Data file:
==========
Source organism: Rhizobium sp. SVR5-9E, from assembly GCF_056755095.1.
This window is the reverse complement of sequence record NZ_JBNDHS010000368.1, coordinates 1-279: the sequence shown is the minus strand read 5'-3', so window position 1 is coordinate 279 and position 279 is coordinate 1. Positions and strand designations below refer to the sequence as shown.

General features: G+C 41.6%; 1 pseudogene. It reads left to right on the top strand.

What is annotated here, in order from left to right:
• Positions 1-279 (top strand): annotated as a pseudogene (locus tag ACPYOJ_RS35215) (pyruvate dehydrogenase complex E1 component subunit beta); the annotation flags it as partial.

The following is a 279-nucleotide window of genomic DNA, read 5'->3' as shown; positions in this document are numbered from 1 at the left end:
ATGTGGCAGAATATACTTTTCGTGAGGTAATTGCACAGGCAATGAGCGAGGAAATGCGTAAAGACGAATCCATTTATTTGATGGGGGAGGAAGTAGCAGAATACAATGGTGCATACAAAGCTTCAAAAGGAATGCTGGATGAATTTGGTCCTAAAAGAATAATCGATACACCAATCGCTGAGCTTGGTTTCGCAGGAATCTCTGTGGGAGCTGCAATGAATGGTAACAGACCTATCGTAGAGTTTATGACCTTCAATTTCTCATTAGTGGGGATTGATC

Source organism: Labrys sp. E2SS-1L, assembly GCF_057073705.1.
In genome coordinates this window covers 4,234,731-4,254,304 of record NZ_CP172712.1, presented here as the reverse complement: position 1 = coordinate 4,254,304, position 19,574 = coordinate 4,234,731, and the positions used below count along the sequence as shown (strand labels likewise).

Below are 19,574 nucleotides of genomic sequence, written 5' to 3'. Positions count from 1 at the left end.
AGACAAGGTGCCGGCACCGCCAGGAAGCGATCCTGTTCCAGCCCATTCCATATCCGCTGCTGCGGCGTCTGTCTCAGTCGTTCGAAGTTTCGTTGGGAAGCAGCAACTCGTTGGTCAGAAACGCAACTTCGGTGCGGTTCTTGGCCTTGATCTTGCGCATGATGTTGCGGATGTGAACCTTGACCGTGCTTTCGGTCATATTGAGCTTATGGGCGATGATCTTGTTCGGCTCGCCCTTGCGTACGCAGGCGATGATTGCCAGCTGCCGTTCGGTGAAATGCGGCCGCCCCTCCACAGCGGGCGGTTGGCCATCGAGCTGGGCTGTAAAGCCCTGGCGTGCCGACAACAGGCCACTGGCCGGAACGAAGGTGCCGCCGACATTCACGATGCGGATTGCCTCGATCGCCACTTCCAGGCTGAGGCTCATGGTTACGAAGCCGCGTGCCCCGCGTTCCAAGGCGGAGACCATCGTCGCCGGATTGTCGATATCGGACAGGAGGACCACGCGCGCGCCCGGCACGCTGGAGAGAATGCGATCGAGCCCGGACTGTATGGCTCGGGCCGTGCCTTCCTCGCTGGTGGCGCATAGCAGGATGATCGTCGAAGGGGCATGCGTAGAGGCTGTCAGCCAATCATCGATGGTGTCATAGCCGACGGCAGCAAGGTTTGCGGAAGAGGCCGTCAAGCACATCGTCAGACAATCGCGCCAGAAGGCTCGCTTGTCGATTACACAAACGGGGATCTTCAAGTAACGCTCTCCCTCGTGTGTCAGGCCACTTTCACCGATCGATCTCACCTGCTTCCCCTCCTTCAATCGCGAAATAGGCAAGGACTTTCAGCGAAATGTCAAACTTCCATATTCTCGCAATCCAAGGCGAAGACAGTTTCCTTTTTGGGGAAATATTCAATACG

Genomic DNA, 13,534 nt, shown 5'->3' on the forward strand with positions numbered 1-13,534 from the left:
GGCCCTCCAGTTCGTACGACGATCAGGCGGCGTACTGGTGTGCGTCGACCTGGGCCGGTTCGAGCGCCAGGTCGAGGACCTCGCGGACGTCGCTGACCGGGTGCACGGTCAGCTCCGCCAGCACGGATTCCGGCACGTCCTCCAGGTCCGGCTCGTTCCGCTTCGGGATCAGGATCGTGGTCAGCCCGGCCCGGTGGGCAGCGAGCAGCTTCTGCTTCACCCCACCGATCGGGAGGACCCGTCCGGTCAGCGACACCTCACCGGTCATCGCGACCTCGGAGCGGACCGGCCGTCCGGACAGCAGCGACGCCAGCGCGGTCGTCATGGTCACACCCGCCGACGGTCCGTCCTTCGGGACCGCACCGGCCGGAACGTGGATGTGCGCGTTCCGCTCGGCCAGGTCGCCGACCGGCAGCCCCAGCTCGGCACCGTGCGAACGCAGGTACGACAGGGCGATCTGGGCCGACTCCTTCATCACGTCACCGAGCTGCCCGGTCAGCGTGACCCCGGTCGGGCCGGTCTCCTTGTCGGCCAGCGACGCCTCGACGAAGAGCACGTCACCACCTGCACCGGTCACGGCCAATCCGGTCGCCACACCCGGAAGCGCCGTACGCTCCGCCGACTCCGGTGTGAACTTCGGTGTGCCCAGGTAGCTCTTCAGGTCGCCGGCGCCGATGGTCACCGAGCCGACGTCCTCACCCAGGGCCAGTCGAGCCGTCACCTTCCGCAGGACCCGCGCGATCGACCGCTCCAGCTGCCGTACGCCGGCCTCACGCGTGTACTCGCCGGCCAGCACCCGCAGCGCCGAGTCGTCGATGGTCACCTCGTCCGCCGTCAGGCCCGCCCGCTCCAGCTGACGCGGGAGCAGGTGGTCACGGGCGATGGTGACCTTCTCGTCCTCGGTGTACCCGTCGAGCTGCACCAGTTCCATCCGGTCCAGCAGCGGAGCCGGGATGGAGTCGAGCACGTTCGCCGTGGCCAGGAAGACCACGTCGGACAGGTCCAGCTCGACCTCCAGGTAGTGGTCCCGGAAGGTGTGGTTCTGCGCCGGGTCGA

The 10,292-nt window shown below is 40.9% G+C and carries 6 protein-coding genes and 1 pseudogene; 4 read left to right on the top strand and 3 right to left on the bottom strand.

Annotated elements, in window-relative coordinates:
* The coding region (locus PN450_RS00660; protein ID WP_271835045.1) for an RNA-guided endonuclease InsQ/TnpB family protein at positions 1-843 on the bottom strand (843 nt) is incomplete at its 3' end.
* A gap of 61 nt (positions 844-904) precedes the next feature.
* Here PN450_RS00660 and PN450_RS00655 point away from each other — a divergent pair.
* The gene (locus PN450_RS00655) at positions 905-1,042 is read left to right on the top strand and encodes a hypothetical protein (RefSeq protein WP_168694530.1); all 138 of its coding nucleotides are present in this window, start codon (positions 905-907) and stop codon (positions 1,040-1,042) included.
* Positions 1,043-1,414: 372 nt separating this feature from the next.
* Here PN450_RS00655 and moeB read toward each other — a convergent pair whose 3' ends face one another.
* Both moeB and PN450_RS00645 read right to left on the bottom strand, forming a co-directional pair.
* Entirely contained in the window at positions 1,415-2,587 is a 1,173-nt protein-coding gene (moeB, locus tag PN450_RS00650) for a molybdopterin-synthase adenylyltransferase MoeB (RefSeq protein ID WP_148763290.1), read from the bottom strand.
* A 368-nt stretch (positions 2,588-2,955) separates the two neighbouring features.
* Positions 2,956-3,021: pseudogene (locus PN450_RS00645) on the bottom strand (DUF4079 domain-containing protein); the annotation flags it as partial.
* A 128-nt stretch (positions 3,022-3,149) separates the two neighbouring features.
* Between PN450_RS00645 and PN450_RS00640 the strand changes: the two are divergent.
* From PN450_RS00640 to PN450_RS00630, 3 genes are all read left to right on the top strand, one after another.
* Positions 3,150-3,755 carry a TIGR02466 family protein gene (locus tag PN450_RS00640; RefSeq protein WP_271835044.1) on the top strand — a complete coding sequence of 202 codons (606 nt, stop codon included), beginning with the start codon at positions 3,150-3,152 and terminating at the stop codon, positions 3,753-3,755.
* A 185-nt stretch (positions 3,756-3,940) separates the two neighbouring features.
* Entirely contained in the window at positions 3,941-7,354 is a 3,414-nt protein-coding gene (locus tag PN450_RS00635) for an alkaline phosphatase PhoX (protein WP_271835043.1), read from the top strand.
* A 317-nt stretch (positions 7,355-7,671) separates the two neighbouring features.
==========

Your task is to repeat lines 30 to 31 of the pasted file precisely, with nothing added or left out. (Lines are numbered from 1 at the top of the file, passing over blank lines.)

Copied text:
* A 185-nt stretch (positions 3,756-3,940) separates the two neighbouring features.
* Entirely contained in the window at positions 3,941-7,354 is a 3,414-nt protein-coding gene (locus tag PN450_RS00635) for an alkaline phosphatase PhoX (protein WP_271835043.1), read from the top strand.